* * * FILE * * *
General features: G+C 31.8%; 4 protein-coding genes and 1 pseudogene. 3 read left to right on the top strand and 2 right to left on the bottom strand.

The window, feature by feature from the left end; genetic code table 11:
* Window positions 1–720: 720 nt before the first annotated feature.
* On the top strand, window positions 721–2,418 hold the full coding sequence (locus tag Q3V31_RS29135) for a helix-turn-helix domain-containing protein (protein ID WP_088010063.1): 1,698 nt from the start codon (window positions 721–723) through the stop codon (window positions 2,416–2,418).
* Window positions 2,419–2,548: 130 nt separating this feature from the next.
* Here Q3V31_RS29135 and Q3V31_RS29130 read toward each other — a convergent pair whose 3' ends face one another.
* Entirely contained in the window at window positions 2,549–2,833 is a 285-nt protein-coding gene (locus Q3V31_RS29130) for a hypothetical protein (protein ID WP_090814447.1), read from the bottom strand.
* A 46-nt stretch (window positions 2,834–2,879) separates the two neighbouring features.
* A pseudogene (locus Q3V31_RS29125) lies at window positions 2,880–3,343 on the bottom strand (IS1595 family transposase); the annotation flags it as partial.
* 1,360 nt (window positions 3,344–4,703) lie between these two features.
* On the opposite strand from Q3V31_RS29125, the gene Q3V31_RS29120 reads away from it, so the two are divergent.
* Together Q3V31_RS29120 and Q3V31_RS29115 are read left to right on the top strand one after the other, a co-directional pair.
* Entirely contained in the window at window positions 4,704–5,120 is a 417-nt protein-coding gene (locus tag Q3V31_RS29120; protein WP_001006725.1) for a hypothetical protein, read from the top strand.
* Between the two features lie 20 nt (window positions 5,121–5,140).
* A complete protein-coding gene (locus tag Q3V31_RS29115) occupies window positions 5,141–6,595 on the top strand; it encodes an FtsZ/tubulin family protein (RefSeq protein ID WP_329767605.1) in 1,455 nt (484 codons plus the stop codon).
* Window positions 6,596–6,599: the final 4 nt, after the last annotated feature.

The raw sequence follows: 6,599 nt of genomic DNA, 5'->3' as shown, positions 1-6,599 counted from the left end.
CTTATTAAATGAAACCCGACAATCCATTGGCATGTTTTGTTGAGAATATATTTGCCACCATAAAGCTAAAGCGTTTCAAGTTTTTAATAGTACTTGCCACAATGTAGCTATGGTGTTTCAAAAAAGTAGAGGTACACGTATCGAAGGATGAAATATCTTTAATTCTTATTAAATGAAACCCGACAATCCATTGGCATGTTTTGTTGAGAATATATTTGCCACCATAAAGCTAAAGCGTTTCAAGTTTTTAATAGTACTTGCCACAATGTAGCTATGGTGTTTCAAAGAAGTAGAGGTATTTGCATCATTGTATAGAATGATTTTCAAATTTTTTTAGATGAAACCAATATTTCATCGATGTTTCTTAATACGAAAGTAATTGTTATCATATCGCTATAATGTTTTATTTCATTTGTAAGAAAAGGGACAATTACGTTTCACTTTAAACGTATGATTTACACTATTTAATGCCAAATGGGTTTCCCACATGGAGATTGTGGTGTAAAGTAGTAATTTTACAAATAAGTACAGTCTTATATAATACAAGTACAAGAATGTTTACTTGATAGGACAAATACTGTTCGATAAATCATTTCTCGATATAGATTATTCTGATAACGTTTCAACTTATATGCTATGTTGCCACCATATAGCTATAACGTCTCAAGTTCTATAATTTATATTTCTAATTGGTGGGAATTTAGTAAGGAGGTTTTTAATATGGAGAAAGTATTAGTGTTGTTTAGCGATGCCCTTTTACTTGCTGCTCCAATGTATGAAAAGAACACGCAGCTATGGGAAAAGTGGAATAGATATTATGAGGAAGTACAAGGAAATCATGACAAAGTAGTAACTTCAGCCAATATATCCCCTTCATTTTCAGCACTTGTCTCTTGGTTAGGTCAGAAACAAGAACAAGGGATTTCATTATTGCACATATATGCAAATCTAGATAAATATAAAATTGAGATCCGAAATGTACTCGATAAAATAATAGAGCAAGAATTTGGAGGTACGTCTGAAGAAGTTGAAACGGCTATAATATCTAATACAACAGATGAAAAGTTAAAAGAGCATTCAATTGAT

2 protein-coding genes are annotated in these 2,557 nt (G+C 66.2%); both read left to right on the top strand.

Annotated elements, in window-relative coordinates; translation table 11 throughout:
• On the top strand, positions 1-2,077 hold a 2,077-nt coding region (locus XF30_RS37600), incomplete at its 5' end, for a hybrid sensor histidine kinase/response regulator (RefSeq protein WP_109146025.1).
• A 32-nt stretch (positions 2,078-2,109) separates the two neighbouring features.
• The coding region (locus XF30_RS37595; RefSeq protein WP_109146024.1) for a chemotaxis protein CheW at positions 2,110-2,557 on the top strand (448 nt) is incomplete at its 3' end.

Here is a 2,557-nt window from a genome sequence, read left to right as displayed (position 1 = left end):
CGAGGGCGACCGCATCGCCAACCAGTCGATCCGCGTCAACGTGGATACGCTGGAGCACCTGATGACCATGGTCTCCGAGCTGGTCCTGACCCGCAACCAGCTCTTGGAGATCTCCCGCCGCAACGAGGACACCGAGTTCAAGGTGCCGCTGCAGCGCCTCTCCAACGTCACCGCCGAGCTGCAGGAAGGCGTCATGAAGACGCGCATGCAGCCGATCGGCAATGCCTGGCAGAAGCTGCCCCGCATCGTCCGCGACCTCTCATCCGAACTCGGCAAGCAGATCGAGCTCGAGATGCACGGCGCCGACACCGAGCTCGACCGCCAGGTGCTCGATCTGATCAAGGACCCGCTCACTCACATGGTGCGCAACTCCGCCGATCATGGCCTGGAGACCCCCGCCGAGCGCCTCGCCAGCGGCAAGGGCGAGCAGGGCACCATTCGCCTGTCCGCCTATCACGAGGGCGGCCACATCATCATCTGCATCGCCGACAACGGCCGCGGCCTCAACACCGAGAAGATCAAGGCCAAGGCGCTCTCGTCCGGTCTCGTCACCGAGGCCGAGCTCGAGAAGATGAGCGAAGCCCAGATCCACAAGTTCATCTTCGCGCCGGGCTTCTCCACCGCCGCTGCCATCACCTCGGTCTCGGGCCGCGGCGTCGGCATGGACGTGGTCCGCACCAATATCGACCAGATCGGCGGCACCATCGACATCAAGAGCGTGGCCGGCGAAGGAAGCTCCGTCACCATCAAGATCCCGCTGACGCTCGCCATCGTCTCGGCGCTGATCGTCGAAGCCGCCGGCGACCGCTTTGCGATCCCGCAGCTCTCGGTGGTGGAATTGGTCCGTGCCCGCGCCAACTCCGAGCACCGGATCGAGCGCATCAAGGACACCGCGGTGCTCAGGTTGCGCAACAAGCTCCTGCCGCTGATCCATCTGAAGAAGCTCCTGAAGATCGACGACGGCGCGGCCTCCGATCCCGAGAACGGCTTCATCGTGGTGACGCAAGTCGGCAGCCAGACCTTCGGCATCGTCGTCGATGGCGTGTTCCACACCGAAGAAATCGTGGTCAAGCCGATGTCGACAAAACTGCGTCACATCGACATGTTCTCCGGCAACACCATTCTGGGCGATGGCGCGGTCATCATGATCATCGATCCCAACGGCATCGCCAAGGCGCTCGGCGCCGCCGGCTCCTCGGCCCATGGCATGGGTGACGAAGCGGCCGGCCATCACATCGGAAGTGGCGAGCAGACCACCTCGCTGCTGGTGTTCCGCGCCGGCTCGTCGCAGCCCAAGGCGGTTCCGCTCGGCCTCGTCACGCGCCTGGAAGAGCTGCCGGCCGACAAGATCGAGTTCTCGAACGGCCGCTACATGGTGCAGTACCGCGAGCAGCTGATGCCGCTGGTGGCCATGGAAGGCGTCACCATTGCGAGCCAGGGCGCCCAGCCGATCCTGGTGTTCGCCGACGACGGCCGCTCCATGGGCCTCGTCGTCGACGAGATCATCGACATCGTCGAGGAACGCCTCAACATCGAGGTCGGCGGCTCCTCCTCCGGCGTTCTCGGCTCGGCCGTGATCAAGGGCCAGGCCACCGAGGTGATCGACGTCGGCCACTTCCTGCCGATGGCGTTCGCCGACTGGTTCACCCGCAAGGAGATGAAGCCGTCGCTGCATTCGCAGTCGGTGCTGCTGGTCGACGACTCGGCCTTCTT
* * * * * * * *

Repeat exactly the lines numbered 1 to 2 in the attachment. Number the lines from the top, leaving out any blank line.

General features: G+C 31.8%; 4 protein-coding genes and 1 pseudogene. 3 read left to right on the top strand and 2 right to left on the bottom strand.

The window, feature by feature from the left end; genetic code table 11: